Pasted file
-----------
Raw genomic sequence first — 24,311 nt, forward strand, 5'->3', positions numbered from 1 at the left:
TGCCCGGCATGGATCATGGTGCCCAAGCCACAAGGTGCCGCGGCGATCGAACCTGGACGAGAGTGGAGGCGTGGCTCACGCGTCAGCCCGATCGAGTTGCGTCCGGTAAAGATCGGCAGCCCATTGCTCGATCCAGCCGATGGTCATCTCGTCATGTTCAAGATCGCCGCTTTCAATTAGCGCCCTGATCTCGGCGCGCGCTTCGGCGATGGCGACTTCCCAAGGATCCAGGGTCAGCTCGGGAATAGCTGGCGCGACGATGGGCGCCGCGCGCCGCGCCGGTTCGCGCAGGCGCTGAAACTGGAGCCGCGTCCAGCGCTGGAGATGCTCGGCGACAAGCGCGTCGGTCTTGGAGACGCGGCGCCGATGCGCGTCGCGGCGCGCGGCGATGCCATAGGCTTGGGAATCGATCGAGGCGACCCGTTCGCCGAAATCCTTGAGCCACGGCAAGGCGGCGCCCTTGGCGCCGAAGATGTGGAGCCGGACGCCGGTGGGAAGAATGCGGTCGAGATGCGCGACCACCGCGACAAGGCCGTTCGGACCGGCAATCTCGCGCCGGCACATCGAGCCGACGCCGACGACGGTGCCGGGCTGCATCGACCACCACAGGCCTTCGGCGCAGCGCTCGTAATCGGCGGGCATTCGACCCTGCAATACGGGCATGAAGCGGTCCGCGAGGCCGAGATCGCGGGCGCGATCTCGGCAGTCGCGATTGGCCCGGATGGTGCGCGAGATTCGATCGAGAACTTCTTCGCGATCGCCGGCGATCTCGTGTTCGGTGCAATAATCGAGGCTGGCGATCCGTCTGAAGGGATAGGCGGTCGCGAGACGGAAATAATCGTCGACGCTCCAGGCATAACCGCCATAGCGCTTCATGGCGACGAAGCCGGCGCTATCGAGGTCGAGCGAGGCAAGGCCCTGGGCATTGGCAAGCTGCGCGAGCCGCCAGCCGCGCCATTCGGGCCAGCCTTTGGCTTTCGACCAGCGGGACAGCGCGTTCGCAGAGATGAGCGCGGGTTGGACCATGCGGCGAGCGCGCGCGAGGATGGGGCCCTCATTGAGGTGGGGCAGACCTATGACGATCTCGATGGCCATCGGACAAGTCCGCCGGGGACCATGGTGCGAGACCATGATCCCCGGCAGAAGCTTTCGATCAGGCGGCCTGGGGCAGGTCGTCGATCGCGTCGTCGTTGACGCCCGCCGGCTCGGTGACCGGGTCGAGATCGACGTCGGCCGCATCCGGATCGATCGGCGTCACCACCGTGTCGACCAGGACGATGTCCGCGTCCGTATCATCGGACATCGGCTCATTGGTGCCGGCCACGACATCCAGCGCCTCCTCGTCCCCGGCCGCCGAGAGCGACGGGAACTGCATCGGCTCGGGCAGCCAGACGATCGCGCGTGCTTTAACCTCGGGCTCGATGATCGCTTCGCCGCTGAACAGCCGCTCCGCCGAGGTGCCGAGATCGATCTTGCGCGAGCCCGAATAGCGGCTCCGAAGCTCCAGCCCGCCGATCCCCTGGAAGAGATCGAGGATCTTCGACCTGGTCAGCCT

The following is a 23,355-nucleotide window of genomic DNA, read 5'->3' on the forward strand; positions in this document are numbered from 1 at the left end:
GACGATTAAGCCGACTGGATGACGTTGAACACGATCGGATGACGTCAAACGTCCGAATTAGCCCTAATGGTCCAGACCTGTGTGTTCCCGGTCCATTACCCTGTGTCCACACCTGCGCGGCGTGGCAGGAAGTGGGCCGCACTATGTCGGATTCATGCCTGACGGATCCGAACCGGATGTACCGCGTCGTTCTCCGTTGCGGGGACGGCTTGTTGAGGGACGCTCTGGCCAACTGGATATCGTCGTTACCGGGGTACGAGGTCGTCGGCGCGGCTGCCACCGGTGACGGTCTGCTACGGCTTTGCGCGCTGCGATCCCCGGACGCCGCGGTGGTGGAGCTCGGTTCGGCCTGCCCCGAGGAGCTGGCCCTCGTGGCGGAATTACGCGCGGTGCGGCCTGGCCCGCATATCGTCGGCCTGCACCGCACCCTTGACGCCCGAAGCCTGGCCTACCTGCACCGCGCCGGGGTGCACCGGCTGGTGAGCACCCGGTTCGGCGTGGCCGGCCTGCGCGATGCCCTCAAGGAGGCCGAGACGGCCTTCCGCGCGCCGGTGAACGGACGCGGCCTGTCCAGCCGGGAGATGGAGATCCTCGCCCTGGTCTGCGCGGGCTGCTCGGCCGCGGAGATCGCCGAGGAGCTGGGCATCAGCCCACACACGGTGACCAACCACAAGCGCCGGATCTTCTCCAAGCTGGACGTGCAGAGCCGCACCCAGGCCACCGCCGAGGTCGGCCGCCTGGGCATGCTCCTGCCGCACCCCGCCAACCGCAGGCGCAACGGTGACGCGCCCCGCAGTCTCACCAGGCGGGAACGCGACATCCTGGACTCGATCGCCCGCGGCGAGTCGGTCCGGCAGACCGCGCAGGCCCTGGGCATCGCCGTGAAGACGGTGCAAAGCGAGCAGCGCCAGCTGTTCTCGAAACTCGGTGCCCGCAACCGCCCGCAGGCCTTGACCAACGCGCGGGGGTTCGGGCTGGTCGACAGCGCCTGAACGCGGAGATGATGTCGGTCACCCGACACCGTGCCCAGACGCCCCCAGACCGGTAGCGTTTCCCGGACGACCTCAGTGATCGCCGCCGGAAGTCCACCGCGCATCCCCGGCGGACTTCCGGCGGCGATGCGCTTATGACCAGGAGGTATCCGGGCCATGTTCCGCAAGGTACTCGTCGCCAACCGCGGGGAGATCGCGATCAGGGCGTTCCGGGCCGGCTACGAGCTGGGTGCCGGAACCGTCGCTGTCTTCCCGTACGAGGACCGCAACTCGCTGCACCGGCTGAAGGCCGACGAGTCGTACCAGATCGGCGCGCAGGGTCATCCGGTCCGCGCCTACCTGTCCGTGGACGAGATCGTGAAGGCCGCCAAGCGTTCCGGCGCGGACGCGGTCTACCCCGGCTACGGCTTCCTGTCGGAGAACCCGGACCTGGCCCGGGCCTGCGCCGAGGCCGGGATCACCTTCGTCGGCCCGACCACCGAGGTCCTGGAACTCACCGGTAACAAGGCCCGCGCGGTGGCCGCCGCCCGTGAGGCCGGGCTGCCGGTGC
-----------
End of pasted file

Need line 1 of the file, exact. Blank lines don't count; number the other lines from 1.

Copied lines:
Raw genomic sequence first — 24,311 nt, forward strand, 5'->3', positions numbered from 1 at the left: